John Rotonti: Yeah. One more quick thing, Jason. When it comes to manufacturing, the U.S. is at a deficit, most of the chips are manufactured in the East, that's just a fact. Two-thirds to 70% of the world's chips flow through the island of Taiwan. They're made in the East but we should also point out that the IP, Jason, exists in the West, so those two software companies, Cadence and Synopsys, those are U.S. companies.
Jason Moser: Oh, yeah.
John Rotonti: Those three large semi-cap equipment companies, Lam Research, Applied Materials, Tokyo Electron is in the East but throw in Teradyne and let's throw in KLAC, four huge semi-cap equipment companies all located in the West. Then ASML, maybe the most important of the semi-cap equipment companies, that's a European Dutch company, so a lot of the IP, the majority of the IP is in the West. There is this dichotomy of the IP versus the manufacturing, we're just trying to bring back some of that manufacturing.
Jason Moser: Yeah. That makes a lot of sense. Given that, let's wrap up the show today. You and I were reading an article the other day, from CNBC, it was just an interesting view. It struck me as the past versus the future. This was an article that dug into Intel and Nvidia. Intel is saying that Moore's law is still alive and well, Nvidia says, no longer. Really quickly, what's Moore's law and what did you think about this article?
John Rotonti: Jason, Moore's law states that the number of transistors on a chip doubles roughly every two years. If we assume the price of the chip stays the same, then the cost of that chip falls in half every two years. Basically, Moore's law says, that chip performance doubles over two years. If we look back in the 1970s, Intel was a chip leader. The chips it was putting out in the 1970s had between 2,000 and 6,000 transistors on them. Today, the Apple M1 Chip, which was pretty revolutionary, Jason, has 16 billion transistors. A chip, the Graviton2 that goes into Amazon Web Services that runs their cloud in their data centers, it has 30 billion transistors on it. The question is Jason, how many of these transistors can we continue to pack onto something the size of your thumbnail?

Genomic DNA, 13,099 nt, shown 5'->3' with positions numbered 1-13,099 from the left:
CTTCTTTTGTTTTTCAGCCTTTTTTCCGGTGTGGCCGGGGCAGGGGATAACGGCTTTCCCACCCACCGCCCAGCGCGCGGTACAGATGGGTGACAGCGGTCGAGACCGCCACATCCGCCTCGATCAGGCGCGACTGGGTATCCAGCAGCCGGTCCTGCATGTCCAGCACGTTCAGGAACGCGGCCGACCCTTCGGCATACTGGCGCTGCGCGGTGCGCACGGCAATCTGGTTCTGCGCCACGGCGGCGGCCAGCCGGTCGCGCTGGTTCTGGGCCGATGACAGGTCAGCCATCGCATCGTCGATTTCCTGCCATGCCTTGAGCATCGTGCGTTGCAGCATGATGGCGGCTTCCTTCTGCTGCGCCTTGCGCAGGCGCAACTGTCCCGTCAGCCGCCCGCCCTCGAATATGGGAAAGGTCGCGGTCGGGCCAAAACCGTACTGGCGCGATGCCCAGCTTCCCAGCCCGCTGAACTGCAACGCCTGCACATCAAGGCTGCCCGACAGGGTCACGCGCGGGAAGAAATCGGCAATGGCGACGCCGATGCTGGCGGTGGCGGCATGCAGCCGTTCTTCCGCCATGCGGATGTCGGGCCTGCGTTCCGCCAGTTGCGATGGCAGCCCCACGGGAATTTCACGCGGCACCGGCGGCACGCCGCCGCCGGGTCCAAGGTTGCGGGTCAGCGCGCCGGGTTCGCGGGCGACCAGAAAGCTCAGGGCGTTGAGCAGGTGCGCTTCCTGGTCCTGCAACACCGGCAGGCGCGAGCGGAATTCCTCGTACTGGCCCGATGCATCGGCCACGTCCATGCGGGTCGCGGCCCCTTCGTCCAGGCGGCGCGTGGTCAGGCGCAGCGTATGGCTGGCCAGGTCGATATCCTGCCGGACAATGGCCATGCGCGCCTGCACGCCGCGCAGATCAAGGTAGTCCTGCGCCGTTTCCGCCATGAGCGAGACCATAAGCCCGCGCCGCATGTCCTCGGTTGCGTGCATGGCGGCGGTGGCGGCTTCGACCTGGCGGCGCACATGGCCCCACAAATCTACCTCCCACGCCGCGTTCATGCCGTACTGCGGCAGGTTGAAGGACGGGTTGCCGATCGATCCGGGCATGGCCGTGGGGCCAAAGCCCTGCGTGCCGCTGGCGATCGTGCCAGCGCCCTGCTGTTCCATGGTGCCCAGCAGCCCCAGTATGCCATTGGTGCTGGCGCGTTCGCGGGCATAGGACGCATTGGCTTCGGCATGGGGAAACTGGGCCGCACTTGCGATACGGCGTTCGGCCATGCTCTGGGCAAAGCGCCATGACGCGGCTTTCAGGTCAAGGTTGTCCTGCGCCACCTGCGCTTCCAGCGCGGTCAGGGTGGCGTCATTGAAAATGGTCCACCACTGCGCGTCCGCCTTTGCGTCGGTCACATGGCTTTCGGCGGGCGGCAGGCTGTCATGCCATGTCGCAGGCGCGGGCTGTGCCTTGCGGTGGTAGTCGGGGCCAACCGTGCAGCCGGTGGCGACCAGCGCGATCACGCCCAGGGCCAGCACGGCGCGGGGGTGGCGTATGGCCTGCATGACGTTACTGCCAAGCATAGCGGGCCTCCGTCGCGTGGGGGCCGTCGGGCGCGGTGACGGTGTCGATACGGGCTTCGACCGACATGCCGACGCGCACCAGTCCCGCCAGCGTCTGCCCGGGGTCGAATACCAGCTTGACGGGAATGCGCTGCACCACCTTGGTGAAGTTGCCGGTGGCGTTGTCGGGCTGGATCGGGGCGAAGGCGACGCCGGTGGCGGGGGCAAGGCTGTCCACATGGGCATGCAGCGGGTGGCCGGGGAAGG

Jason Moser: But that's right, we run into a physics problem at some point? It's what should be a physics problem.
John Rotonti: Yeah. The edge of physics. What we do is, we do two things. One is we make 3D chips and we start building transistors on top of each other, it's like a skyscraper. Then the other thing is we use extreme ultraviolet light and these machines by ASML. The reason you have to use this extreme ultraviolet light, it's because you need extremely small wavelengths of light in order to trace the pattern of the transistors. You have to bring the transistors closer and closer together and the only way to do that is to use extremely small wavelengths of light. I think in that article, Intel was talking about getting to 100 billion transistors on a chip and we're like 50 billion today.
Once again, that's doubling from 50-100. Can we get there? I hope so because I want to see what the world looks like with 100 billion transistors on a chip. Nvidia is saying, we're up against the limits of Moore's Law and so to get around that, you're going to have to make highly specialized chips used for highly specialized devices and purposes and that's what Nvidia. Nvidia doesn't make commodity chips, Jason, Nvidia makes chips that only it can make and so who's going to be right? I really don't know but I tell you what, Nvidia is an amazing company and Intel was a company that was once amazing and it's trying to turn itself around. I think if anyone could do it, it's Pat Gelsinger, their new CEO, so it will be fun and interesting to watch.
Jason Moser: It will indeed, this is an amazing space, tremendous opportunities for investors and really appreciate you taking the time to go through it and explain it all. John, it's great talking with you today. You want to make sure before we wrap up, you're a good tweeter.
John Rotonti: Thank you, sir.
Jason Moser: You got a great educational, investing Twitter feed there. Where can people find you on Twitter?
John Rotonti: I'm on Twitter @JRogrow. @ J-R-O-G-R-O-W. Thank you for having me on the show, Jason, it's always fun.
Chris Hill: As always, people on the program may have an interest in the stocks they talk about and The Motley Fool may have formal recommendations for or against, so don't buy or sell stocks based solely on what you hear. I'm Chris Hill. Thanks for listening. We'll see you tomorrow.